Justia Public Benefits Opinion SummariesArticles Posted in Medical Malpractice
Watson v. King-Vassel
After researching qui tam actions and meeting with an attorney, Dr. Watson placed an ad in a Sheboygan newspaper soliciting minor Medicaid patients who had been prescribed certain psychotropic medications. The ad referred to participation in a possible Medicaid fraud suit and sharing in any recovery. Meyer responded and entered into an agreement with Watson, who never met Meyer’s child, but obtained the child’s records by using an authorization stating that Meyer was requesting the records “[f]or the purpose of providing psychological services and for no other purpose whatsoever….” Watson searched the records for “off‐label” prescriptions written for a purpose that has not been approved by the FDA. Off‐label use is common, but generally not paid for by Medicaid. In the child’s records, Watson identified 49 prescriptions that he alleged constituted false claims to the U.S. government. The district court rejected Watson’s suit under the qui tam provision of the False Claims Act, 31 U.S.C.3729(a)(1)(A), reasoning that expert testimony was necessary to prove essential elements of the case and Watson had not named experts. While characterizing Watson’s tactics as “borderline fraudulent,” the Seventh Circuit reversed, citing the district court’s “overly rigid” view of the causation and knowledge elements of the claim. View "Watson v. King-Vassel" on Justia Law
Wos v. E. M. A.
The Medicaid statute’s anti-lien provision, 42 U. S. C. 1396p(a)(1), pre-empts state efforts to take any portion of a tort judgment or settlement not “designated as payments for medical care.” A North Carolina statute requires that up to one-third of damages recovered by a beneficiary for a tortious injury be paid to the state to reimburse it for payments made for medical treatment on account of the injury. E. M. A. suffered serious birth injuries that require her to receive 12 to 18 hours of skilled nursing care per day and that will prevent her from working or living independently. North Carolina’s Medicaid program pays part of the cost of her ongoing care. E. M. A. and her parents filed a medical malpractice suit against the physician who delivered her and the hospital where she was born and settled for $2.8 million, due to insurance policy limits. The settlement did not allocate money among medical and nonmedical claims. The state court placed one-third of the recovery into escrow pending a judicial determination of the amount owed by E. M. A. to the state. While that litigation was pending, the North Carolina Supreme Court held in another case that the irrebuttable statutory one-third presumption was a reasonable method for determining the amount due the state for medical expenses. The federal district court, in E.M.A.’s case, agreed. The Fourth Circuit vacated. The Supreme Court affirmed. The federal anti-lien provision pre-empts North Carolina’s irrebuttable statutory presumption that one-third of a tort recovery is attributable to medical expenses. North Carolina’s irrebuttable, one-size-fits-all statutory presumption is incompatible with the Medicaid Act’s clear mandate View "Wos v. E. M. A." on Justia Law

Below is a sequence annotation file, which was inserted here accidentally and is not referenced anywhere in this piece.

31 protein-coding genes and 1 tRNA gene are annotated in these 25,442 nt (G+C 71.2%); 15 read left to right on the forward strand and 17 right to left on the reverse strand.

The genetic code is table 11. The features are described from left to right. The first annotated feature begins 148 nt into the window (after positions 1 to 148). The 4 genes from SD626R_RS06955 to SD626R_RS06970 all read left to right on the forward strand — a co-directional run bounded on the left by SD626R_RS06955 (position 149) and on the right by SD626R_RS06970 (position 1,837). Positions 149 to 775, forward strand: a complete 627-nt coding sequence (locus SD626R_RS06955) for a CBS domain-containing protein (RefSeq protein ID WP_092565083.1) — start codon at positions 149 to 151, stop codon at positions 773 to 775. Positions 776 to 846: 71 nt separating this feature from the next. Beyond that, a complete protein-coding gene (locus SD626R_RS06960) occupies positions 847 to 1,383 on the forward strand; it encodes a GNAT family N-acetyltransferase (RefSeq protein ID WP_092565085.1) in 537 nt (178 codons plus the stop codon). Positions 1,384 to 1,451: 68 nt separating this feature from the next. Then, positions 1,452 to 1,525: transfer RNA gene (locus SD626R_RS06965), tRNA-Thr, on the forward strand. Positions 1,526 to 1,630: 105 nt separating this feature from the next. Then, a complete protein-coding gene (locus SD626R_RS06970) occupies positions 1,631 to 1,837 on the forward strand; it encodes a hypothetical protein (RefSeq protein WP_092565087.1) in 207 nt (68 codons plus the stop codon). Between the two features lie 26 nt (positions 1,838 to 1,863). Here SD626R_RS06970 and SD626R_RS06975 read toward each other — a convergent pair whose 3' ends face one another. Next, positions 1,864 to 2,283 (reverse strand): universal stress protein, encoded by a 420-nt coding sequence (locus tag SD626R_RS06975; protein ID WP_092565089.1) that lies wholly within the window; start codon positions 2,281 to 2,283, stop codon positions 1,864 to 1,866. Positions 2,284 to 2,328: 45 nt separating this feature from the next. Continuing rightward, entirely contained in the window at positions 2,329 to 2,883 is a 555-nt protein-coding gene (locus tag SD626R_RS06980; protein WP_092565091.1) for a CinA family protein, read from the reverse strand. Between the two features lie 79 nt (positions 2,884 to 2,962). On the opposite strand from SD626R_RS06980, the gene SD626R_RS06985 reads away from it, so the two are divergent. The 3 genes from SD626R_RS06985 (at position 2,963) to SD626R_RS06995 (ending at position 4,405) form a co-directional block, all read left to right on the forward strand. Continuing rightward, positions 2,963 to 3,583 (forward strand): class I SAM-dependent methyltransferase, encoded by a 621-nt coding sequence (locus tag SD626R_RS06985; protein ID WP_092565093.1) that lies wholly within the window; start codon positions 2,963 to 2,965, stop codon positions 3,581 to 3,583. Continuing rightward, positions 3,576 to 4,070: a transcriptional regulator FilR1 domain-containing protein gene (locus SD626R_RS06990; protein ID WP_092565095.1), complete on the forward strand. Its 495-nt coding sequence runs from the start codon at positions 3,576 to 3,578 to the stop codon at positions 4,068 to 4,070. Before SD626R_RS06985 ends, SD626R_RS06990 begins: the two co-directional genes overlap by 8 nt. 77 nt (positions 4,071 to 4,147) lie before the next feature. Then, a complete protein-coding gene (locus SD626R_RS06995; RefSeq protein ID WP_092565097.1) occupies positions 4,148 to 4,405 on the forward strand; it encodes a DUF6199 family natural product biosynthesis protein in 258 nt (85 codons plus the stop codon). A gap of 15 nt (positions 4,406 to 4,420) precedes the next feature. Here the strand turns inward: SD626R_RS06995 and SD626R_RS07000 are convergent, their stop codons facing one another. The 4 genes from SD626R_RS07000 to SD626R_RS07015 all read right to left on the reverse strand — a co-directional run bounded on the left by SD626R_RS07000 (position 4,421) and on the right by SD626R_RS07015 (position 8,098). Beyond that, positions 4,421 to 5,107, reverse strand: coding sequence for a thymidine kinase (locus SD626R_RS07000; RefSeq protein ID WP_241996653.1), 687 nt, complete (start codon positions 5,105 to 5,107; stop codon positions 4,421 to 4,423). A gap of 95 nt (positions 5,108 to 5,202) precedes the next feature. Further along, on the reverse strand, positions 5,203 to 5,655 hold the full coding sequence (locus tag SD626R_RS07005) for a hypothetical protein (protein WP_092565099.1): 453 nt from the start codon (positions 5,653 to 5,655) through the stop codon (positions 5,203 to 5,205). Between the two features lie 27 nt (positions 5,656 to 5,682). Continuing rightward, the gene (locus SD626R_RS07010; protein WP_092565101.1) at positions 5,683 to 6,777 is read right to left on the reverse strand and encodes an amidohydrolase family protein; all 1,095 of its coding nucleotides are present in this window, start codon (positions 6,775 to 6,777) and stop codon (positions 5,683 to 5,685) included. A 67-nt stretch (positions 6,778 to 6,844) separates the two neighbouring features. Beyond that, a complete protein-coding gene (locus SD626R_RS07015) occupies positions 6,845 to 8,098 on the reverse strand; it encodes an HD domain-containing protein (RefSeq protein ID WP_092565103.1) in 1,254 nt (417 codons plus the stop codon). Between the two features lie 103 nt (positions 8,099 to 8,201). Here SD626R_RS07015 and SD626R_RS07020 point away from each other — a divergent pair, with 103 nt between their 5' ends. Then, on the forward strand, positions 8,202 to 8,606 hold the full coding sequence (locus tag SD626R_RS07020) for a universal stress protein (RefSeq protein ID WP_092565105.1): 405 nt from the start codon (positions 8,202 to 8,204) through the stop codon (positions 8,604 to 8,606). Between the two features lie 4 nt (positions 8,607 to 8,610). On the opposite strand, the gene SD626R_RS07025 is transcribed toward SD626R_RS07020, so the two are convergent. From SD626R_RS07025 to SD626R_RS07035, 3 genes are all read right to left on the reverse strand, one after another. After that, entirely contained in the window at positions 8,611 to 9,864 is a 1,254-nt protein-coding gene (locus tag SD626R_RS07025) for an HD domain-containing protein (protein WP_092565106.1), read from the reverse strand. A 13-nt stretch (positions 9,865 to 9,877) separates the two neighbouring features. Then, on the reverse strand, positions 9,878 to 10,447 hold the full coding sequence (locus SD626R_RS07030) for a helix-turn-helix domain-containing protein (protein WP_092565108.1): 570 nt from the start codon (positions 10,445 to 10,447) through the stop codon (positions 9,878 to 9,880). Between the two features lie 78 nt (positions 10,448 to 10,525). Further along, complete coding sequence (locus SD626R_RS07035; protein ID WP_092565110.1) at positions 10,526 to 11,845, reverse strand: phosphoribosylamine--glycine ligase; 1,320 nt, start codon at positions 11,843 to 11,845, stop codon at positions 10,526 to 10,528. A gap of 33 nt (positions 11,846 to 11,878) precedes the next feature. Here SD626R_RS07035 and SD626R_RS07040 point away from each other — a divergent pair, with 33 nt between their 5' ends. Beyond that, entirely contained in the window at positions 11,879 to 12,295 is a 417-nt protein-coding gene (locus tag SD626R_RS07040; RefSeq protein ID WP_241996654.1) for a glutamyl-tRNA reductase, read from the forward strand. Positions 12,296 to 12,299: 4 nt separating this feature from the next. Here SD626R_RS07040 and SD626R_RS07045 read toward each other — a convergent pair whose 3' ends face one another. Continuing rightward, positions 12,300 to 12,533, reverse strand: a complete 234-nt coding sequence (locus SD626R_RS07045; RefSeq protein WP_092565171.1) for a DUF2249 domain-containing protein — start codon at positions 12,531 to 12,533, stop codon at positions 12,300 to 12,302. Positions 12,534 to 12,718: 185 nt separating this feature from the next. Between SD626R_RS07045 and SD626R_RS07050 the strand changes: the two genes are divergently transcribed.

Tristani, et al. v. Richman, et al.
This appeal involved a putative class action filed by three Pennsylvania Medicaid beneficiaries subject to the Pennsylvania Department of Public Welfare's (DPW) liens against future settlements or judgments. At issue was whether state agencies responsible for administering the Medicaid program have the authority to assert such liens and, if so, whether Pennsylvania's statutory framework was consistent with the Supreme Court's decision in Arkansas Department of Health and Human Services v. Ahlborn. The court examined the text, structure, history, and purpose of the Social Security Act, 42 U.S.C. 301 et seq., and held that liens limited to medical costs were not prohibited by the anti-lien and anti-recovery provisions of the Act, 42 U.S.C. 1396p(a)-(b). Accordingly, the court upheld Pennsylvania's longstanding practice of imposing such liens. The court also held that Pennsylvania's current statutory framework, which afforded Medicaid recipients a right of appeal from the default allocation, was a permissible default apportionment scheme.